The Eskin Theater (now Center Cinema) is an important, well-preserved example of the early twentieth century utilitarian commercial building in Richland Center. Built in 1937 by Prairie du Chien contractor, Clarence Steiner, it is among the best preserved of the commercial vernacular buildings constructed in the early twentieth century. Designed by Boscobel architect Joe Durant in the Commercial Style, the theater exhibits the simple brick surfaces that are typical of the early modern commercial buildings. Although erected after Richland Center’s second business expansion of 1910 to the 1920s, The Eskin Theater represents a distinct change in community entertainment from live performances by predominately local or regional talent as opposed to more nationally known figures via the big screen of a state-of-the-art movie theater.
The motion picture industry grew rapidly in the 1930s. By 1933, Jacob Eskin owned nine movie theaters in Richland Center, Black River Falls, Elroy, Boscobel, Dodgeville, Viroqua and Milwaukee. In 1953, Jacob Eskin, president of the Eskin Theater Management Co., Milwaukee, acquired The Al Ringling Theater located in Baraboo, “America’s Prettiest Playhouse” since 1915, and its sister theater, the Juliar, from Henry E. Ringling. Purchase price for the theaters was announced at more than $150,000. The Al Ringling Theater, when it was completed in 1915, had cost $100,000. In 1957, Eskin sold the chain of theaters to The Marcus Company.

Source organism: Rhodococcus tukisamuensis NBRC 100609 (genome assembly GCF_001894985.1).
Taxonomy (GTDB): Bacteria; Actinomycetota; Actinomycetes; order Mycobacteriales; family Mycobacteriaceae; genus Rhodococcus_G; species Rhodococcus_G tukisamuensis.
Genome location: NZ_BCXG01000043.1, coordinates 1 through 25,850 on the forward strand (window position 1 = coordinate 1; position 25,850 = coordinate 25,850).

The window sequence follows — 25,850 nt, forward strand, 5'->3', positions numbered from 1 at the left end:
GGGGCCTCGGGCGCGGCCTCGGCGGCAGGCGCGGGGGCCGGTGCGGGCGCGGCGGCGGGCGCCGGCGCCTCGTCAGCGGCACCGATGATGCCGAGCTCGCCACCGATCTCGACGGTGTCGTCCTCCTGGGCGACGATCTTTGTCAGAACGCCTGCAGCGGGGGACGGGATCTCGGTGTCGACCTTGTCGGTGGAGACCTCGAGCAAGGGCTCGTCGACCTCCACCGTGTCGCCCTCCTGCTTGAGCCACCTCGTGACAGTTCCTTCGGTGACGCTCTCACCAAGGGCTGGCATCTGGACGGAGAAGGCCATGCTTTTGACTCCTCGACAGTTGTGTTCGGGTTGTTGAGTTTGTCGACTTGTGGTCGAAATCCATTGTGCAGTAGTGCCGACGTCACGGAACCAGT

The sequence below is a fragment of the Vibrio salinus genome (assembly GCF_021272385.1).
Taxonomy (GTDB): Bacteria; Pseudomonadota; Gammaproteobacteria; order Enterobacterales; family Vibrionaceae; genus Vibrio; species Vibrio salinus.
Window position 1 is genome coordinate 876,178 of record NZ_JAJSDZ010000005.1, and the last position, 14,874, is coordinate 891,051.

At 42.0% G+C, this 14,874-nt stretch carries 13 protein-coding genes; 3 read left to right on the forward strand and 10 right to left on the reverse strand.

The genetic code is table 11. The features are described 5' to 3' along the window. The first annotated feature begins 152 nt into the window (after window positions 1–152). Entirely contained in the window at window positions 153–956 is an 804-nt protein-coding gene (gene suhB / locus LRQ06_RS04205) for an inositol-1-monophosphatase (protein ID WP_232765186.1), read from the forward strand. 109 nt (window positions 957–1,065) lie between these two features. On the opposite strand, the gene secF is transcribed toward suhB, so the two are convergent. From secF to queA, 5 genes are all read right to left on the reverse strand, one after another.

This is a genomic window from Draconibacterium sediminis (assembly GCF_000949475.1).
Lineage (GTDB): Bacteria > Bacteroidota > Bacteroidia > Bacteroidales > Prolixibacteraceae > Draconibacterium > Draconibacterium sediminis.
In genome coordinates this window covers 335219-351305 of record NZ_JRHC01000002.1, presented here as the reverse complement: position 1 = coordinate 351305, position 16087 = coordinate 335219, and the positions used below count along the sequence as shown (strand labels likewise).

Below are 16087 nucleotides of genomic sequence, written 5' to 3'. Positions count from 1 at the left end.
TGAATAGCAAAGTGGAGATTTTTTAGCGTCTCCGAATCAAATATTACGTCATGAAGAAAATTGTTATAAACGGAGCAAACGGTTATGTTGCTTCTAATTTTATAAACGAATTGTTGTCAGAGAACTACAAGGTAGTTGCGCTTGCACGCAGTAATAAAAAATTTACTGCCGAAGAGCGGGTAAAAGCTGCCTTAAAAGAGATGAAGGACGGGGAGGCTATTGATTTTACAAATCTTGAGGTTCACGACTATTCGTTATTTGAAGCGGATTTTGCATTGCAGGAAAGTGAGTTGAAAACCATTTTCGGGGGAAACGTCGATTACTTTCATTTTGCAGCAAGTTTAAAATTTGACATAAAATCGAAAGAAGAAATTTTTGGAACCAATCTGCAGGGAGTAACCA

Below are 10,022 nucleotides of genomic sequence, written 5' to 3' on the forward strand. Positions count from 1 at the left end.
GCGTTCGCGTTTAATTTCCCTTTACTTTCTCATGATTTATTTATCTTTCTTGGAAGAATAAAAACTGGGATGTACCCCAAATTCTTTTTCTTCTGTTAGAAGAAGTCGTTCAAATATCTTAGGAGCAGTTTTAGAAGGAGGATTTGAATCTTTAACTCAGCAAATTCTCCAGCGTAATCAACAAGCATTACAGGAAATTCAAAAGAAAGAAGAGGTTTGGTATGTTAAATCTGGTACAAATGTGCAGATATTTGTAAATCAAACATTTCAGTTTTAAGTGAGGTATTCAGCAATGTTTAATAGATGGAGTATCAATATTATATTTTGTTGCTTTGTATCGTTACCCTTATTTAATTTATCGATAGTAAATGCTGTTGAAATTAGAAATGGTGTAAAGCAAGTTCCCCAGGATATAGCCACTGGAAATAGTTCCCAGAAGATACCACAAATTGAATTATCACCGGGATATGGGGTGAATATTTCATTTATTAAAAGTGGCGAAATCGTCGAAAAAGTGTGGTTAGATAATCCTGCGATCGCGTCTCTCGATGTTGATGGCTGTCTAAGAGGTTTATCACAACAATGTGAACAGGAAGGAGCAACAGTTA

When planning the opening of the Eskin Theater, Jake Eskin commissioned the Richland Democrat to design and print a suitable program, one that would be an appreciated souvenir. In an article in the Richland Democrat, Jake Eskin described his vision of what his modern theater would look like in 1937: “As one walks through the doors there is a lobby with a ticket booth. In the projection booth is the newest type of Western Electronic microphone sound equipment; the first to be used in this locality. It will give the audience the opportunity to hear real voices of the movie stars for the first time, instead of reproductions of voices and sounds on the film soundtrack. The new technology is the most discussed topic in motion picture circles in the last ten years. Between the ticket booth and auditorium is a spacious foyer. To the right is a stairway that leads down to a lounge and restrooms. The restrooms are equipped with the most modern sanitary fixtures. The auditorium walls and ceiling are covered with acoustic tiles cut in various shapes and are shades of brown and tan. The lighting is modernistic chrome features. The carpet harmonizes with the velour covering of the seats. At the front of the house is a Walker sound screen. It sits on the stage that is large enough for vaudeville acts. Electronic Signs, Inc. of Milwaukee designed and erected the marquee, box office, structural glass building front, electric lighting fixtures and metal poster panels.” Jake Eskin was literally an example of the making of a “rags to riches” American business man. He and his wife Sarah, both Russian Jews, came to America in 1914. They got their start in Milwaukee as rag and junk dealers, advanced to a dealer in furs and then owned a neighborhood grocery store on North Main Street in Richland Center.